Wednesday, 20 May 2009

At least four injured in Israeli air strikes

Israeli aircraft have bombed several targets in the Gaza Strip several hours after a rocket was fired at an Israeli town.

Al Jazeera's Ayman Mohyeldin, reporting from Gaza city, said at least four people, including two civilians, were injured in the Israeli raids. more

March to and 'kettle' New Scotland Yard 23 May - end police violence

Saturday 23 May - assemble 3pm Trafalgar Square
March via Downing Street to New Scotland Yard.

The United Campaign Against Police Violence has called a national demonstration to highlight the issues of police violence and demand justice for those who have died in police custody.

The police tactic of "kettling" demonstrators - essentially detaining protestors and bystanders without charge - will be turned on its head on the protest, when we kettle New Scotland Yard.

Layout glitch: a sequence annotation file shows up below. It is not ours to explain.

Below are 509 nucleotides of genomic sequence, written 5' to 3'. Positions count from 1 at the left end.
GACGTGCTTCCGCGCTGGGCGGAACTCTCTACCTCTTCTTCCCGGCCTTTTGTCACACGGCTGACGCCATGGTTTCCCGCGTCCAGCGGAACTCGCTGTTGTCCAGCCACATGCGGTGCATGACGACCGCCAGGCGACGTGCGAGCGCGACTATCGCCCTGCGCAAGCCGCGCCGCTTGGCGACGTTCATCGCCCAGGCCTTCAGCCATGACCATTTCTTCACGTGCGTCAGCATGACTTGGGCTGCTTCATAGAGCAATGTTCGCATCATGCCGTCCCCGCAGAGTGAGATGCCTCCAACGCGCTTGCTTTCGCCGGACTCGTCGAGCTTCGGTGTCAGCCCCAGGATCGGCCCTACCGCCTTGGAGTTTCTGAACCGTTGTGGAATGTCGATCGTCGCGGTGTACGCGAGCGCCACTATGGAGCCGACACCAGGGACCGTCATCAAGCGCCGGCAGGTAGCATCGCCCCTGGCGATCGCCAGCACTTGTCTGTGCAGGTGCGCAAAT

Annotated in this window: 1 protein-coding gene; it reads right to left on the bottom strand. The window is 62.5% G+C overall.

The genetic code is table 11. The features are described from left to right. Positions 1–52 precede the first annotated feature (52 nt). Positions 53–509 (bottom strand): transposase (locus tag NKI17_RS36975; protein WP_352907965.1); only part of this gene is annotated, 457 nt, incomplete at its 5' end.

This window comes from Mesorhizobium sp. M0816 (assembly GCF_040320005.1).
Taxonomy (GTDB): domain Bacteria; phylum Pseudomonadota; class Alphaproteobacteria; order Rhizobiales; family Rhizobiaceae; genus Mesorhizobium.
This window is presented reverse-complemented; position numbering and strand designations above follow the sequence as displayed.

At the end of the protest there will be a naming of the dead for those who have died in police custody, led by the families of the bereaved who have yet to receive justice. Over 1000 people have died in police custody in the last 40 years - yet no one has been found responsible.

Protestors will demand the disbanding of the Territorial Support Group, the resignation of "Independent" Police Complaints Commission chair Nick Hardwick, justice for those killed in police custody and for the right to protest.

John McDonnell MP, chair of Labour Representation Committee, said:
"Increasingly, evidence demonstrates policing of major demonstrations has got out of control and specialist police units have been acting with virtual impunity.

"This campaign is about achieving democratic control over policing and securing protection from state violence and harassment for members of our communities."